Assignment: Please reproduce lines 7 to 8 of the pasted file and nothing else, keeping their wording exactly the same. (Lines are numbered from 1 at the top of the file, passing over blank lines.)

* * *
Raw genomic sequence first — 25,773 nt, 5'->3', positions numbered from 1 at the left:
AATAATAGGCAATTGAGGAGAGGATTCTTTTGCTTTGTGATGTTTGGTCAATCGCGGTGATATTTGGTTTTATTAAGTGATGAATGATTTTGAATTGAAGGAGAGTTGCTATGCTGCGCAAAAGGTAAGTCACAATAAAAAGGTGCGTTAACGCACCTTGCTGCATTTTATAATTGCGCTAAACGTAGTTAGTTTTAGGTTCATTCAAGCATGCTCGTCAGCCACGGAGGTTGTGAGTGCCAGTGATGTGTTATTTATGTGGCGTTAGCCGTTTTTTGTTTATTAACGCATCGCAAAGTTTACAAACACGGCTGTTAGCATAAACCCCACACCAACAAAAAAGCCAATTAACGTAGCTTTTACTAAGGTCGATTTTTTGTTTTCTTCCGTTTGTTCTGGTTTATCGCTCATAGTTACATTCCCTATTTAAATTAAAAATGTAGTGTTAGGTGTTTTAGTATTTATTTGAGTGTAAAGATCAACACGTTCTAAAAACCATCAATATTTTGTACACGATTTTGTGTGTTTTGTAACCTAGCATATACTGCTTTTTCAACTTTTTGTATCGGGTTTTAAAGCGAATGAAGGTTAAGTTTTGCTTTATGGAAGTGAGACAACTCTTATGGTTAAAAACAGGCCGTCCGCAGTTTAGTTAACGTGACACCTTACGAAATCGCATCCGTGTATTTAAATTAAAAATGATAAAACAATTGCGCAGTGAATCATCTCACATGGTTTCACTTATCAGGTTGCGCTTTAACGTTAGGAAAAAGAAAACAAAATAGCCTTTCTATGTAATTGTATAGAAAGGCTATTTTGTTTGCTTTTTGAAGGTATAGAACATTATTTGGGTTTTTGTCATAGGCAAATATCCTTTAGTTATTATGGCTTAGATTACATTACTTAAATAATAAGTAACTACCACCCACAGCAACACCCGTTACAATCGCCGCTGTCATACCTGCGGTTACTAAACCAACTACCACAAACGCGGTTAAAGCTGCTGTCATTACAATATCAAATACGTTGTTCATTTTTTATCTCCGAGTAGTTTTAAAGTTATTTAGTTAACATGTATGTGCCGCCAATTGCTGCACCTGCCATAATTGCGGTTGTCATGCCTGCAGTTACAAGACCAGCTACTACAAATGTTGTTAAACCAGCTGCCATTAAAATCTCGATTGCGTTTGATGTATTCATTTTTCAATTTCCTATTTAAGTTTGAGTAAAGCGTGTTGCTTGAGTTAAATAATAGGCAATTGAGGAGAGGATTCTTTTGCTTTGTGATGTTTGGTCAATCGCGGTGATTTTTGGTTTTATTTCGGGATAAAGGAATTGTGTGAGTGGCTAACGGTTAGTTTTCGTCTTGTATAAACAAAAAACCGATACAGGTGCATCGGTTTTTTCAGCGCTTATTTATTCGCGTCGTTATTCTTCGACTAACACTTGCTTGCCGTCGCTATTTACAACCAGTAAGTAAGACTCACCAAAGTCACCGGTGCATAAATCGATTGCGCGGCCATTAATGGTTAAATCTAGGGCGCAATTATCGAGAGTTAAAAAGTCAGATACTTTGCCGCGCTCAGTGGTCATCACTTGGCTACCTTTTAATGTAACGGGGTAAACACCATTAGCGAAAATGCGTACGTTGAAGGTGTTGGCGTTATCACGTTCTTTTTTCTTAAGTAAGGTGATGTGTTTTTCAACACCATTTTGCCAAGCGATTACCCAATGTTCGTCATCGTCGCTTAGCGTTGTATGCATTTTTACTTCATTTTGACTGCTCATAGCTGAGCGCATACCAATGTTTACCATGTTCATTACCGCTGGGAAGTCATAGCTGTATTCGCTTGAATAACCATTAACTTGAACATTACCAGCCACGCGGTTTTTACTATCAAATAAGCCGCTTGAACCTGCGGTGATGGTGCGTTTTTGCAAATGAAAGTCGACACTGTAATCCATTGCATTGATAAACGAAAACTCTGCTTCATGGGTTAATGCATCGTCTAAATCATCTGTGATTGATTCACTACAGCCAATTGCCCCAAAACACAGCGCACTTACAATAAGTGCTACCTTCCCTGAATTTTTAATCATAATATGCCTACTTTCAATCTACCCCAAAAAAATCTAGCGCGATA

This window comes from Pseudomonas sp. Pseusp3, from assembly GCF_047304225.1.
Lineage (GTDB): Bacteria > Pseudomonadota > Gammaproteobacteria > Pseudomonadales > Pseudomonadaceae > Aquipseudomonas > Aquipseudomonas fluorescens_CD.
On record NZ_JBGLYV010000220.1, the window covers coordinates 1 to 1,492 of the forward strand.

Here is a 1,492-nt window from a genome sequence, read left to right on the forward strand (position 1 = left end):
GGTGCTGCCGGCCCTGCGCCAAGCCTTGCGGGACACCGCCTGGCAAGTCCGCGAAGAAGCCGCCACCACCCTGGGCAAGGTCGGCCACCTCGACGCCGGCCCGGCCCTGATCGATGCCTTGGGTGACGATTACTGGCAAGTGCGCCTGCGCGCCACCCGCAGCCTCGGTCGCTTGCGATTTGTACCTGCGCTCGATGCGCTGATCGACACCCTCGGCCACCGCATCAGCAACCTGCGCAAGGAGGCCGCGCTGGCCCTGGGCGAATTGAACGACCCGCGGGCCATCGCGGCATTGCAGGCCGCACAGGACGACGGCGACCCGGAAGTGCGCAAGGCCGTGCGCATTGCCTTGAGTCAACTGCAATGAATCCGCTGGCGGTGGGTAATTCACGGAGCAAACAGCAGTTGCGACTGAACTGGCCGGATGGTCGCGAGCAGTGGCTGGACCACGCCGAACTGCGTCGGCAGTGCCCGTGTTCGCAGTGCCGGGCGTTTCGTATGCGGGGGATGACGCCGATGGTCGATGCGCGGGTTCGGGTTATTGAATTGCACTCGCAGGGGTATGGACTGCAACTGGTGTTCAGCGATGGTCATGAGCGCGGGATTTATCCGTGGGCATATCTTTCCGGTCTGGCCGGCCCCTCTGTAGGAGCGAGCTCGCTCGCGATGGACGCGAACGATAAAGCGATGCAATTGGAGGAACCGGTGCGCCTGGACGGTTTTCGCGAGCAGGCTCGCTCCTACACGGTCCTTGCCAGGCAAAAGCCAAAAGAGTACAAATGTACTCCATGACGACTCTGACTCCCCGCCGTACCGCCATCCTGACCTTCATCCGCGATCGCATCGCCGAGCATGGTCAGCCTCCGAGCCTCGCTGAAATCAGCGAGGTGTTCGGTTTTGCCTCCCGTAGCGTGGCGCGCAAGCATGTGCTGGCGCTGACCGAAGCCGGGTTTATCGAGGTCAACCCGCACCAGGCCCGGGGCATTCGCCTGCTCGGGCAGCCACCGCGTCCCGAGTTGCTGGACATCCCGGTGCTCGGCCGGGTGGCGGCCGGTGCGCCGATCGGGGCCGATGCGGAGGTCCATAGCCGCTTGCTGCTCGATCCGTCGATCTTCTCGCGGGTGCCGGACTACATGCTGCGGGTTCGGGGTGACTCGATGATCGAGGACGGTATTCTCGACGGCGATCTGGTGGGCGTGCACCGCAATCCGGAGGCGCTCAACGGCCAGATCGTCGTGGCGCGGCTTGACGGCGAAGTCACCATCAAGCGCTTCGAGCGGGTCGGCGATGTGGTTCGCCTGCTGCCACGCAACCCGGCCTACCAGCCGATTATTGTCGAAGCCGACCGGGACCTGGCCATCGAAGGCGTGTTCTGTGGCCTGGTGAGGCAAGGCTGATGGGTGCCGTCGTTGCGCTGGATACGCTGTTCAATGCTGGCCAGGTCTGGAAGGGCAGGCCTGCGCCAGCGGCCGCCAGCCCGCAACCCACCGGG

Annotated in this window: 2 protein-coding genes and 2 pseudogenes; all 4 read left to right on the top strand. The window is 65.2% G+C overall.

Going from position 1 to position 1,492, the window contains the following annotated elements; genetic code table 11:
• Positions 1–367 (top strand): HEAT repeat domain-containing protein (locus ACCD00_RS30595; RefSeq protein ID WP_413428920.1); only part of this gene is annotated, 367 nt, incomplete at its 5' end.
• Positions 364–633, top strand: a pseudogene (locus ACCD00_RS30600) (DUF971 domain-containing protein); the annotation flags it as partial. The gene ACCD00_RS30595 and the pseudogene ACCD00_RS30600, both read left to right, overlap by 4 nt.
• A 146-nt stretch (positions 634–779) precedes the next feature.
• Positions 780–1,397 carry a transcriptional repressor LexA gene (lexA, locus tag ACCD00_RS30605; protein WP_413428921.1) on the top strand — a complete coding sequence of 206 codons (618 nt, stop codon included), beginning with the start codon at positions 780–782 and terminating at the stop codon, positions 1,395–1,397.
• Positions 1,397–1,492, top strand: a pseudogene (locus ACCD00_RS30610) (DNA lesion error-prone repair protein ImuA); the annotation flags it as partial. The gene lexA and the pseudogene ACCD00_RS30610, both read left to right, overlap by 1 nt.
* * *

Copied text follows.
GGTGCTGCCGGCCCTGCGCCAAGCCTTGCGGGACACCGCCTGGCAAGTCCGCGAAGAAGCCGCCACCACCCTGGGCAAGGTCGGCCACCTCGACGCCGGCCCGGCCCTGATCGATGCCTTGGGTGACGATTACTGGCAAGTGCGCCTGCGCGCCACCCGCAGCCTCGGTCGCTTGCGATTTGTACCTGCGCTCGATGCGCTGATCGACACCCTCGGCCACCGCATCAGCAACCTGCGCAAGGAGGCCGCGCTGGCCCTGGGCGAATTGAACGACCCGCGGGCCATCGCGGCATTGCAGGCCGCACAGGACGACGGCGACCCGGAAGTGCGCAAGGCCGTGCGCATTGCCTTGAGTCAACTGCAATGAATCCGCTGGCGGTGGGTAATTCACGGAGCAAACAGCAGTTGCGACTGAACTGGCCGGATGGTCGCGAGCAGTGGCTGGACCACGCCGAACTGCGTCGGCAGTGCCCGTGTTCGCAGTGCCGGGCGTTTCGTATGCGGGGGATGACGCCGATGGTCGATGCGCGGGTTCGGGTTATTGAATTGCACTCGCAGGGGTATGGACTGCAACTGGTGTTCAGCGATGGTCATGAGCGCGGGATTTATCCGTGGGCATATCTTTCCGGTCTGGCCGGCCCCTCTGTAGGAGCGAGCTCGCTCGCGATGGACGCGAACGATAAAGCGATGCAATTGGAGGAACCGGTGCGCCTGGACGGTTTTCGCGAGCAGGCTCGCTCCTACACGGTCCTTGCCAGGCAAAAGCCAAAAGAGTACAAATGTACTCCATGACGACTCTGACTCCCCGCCGTACCGCCATCCTGACCTTCATCCGCGATCGCATCGCCGAGCATGGTCAGCCTCCGAGCCTCGCTGAAATCAGCGAGGTGTTCGGTTTTGCCTCCCGTAGCGTGGCGCGCAAGCATGTGCTGGCGCTGACCGAAGCCGGGTTTATCGAGGTCAACCCGCACCAGGCCCGGGGCATTCGCCTGCTCGGGCAGCCACCGCGTCCCGAGTTGCTGGACATCCCGGTGCTCGGCCGGGTGGCGGCCGGTGCGCCGATCGGGGCCGATGCGGAGGTCCATAGCCGCTTGCTGCTCGATCCGTCGATCTTCTCGCGGGTGCCGGACTACATGCTGCGGGTTCGGGGTGACTCGATGATCGAGGACGGTATTCTCGACGGCGATCTGGTGGGCGTGCACCGCAATCCGGAGGCGCTCAACGGCCAGATCGTCGTGGCGCGGCTTGACGGCGAAGTCACCATCAAGCGCTTCGAGCGGGTCGGCGATGTGGTTCGCCTGCTGCCACGCAACCCGGCCTACCAGCCGATTATTGTCGAAGCCGACCGGGACCTGGCCATCGAAGGCGTGTTCTGTGGCCTGGTGAGGCAAGGCTGATGGGTGCCGTCGTTGCGCTGGATACGCTGTTCAATGCTGGCCAGGTCTGGAAGGGCAGGCCTGCGCCAGCGGCCGCCAGCCCGCAACCCACCGGG

Annotated in this window: 2 protein-coding genes and 2 pseudogenes; all 4 read left to right on the top strand. The window is 65.2% G+C overall.